There is a price to be paid for developing the skill of critical thinking. Its practice may cause us to focus on seeing the negative. In order to appear wise, we strive to unveil what is hidden, or lacking, in the ideas presented to us. (In so doing, our perception becomes more narrowly focused on negative reactions to what we perceive.)
Once it was possible for this negativity to be pretty much confined to academic discussions, news op-eds, and a few people whose sole interest in life was complaining about everyone and everything else. Today, it is more likely for everyone to attempt to outdo the latest—and possibly extremely well-constructed—rant against their chosen evil, or injustice, and the challenges from those who disagree. It only takes moments to put our latest and best critical assessments of anything on line, for the world to see and challenge, immediately. In order to keep the cause at the forefront, we almost have to live and breathe not only the reality of what is happening, but also keep up with what is being said about it. Sometimes, we reach the point where we just can’t listen or read any more:
When this happens to me, I find that it is because I have neglected my own most important antidote to “negativity overload.” I have forgotten to actively seek and observe HOPE.
There is an old story about the man who entered a stable and saw a young boy energetically (and messily) shoveling manure out of a stall literally covered in that substance. Intrigued by the huge smile on the boy’s face, the man inquired as to what the boy was doing. The boy never stopped shoveling as he replied “With all this manure, I know there is a pony in here somewhere.”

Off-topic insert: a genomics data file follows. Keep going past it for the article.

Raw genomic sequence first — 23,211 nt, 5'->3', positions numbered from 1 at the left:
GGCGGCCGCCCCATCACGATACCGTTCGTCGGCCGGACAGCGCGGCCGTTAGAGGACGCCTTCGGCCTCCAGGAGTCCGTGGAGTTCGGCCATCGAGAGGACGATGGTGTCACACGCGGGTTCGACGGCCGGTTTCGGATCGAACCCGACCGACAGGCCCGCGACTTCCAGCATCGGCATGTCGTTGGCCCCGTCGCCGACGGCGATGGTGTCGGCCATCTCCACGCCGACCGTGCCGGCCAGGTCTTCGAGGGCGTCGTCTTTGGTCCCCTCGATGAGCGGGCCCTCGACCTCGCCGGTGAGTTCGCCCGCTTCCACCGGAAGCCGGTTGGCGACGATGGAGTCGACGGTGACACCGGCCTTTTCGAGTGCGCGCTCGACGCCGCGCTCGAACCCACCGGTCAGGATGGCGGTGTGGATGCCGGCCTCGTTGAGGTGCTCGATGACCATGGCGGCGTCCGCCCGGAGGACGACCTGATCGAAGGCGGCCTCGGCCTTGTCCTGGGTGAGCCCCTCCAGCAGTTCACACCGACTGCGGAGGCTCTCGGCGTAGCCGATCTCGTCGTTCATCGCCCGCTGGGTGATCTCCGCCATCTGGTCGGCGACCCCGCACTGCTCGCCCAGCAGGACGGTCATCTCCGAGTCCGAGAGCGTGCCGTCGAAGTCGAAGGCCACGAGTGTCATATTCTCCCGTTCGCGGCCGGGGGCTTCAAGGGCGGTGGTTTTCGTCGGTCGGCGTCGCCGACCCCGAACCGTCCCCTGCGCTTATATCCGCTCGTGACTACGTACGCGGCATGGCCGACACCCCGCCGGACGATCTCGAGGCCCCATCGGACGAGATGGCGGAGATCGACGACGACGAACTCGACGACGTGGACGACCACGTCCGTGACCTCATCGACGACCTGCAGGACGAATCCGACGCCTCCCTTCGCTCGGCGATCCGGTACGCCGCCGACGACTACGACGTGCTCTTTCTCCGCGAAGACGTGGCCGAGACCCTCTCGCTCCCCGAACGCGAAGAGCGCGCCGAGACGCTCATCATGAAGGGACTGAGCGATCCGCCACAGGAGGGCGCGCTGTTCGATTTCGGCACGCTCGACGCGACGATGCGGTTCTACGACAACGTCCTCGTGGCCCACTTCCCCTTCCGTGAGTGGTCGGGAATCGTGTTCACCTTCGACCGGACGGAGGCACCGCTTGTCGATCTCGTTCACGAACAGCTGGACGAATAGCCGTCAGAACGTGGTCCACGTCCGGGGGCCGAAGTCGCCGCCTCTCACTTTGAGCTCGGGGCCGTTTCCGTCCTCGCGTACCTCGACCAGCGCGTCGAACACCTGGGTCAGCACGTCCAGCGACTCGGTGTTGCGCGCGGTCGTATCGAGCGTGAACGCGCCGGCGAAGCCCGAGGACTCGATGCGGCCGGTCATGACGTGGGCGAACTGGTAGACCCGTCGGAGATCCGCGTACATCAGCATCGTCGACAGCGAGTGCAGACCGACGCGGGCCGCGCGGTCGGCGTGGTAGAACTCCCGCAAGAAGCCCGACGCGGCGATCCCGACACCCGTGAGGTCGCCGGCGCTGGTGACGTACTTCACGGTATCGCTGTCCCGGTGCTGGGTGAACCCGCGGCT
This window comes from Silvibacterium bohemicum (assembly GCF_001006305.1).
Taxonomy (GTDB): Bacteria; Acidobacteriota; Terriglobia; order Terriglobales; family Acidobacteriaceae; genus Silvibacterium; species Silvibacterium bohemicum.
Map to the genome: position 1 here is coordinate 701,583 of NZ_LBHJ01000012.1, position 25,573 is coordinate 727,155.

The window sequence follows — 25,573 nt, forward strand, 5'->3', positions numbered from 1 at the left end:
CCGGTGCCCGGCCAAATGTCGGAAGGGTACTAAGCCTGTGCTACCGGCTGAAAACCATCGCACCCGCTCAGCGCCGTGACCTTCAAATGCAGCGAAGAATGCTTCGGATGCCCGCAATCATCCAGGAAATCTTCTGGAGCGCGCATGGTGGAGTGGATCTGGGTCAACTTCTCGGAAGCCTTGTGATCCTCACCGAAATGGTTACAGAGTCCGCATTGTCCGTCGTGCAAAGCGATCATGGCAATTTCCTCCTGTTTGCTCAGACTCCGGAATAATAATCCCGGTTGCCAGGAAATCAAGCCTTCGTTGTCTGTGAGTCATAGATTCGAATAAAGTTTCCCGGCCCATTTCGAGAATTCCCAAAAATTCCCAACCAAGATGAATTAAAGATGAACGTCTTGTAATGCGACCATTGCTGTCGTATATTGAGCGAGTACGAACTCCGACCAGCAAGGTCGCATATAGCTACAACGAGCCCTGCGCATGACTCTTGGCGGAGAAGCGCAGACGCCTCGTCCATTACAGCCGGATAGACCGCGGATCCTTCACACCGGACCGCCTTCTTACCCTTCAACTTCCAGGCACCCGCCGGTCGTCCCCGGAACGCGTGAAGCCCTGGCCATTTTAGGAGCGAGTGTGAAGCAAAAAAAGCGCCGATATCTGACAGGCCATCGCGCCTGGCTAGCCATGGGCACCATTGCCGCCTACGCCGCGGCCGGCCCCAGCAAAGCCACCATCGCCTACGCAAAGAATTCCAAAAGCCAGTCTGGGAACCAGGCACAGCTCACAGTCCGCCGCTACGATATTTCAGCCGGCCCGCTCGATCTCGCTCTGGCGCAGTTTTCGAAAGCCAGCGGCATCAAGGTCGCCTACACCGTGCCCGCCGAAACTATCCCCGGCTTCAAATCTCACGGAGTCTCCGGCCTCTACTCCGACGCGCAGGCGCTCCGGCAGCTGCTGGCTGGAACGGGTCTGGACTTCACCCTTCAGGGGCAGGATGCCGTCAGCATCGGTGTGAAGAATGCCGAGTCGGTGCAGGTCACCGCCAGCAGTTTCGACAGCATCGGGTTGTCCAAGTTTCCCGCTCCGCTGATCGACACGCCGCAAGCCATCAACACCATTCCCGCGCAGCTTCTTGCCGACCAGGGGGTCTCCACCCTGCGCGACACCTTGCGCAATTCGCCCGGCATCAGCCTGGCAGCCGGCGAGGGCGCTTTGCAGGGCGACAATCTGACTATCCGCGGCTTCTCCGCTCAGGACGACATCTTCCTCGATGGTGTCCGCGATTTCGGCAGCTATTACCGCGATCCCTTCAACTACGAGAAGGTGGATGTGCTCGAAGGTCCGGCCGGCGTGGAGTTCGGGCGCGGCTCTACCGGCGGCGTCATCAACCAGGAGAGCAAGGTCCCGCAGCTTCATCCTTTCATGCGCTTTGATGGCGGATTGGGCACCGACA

To state the obvious, it is sometimes necessary for us to recognize the signs of hope instead of dwelling on the signs of disaster, and to keep working with those signs until what is hoped for may be seen. We must remind ourselves to seek, and then to see, where hope lies in a given situation. We need to observe hope in the same ways that we observe holidays, respect, and just laws, for example.
Where have I most recently observed hope in an unjust, troubling world?
- Just when I had become so disillusioned with all politicians that I didn’t want to see, hear or know them, I met a State Senator whose integrity is beyond question. Who works ceaselessly to improve conditions in our state, and has led the way to legislation that is helpful and makes sense, despite the inability of other states to do so. Whose smile and warm handshake extends to his eyes, and who actually listens when you talk to him. There is hope.
- Just when I gave up hope of receiving medical care that would take my own unique medical conditions into consideration; when I had given up and accepted that a computer would now and forever come between me and any meaningful conversation with my physician, I met a whole town full of physicians who do not allow a computer in the examining room while working with patients. They make eye contact with their patients, and actually listen to them. And even though hampered by the “15-minute per patient“ rule now in effect in most medical organizations, for that brief 15 minutes your doctor knows you as a person, cares about you, and does his or her very best to help you. There is hope.
- Just when I gave up hope that there would be any way out of the present hysteria over narcotic prescribing and the resultant rise of over 100 million chronic pain patients to the category of “discriminated against” and therefore oppressed, I read the following articles:
Education allows you to prescribe with confidence and optimize patient care. https://www.glms.org/Default.aspx?PageID=551
And an even more exciting concept:
Basic Pain Care Certification
The first article provides for physician access to the latest information about pain management certification; the second is the strongest hope that I have observed that we can substantially address the problems of drug abuse and addiction, and still safely care for the needs of millions of patients with chronic pain. The reasons are outlined in the article.
Right now, this is a hope observed. Like the little fellow in the stable, we have to work for it to make it real. But all the signs are there: as the boy said, “there is a pony in here, somewhere.”
What is the HOPE you need to observe around you?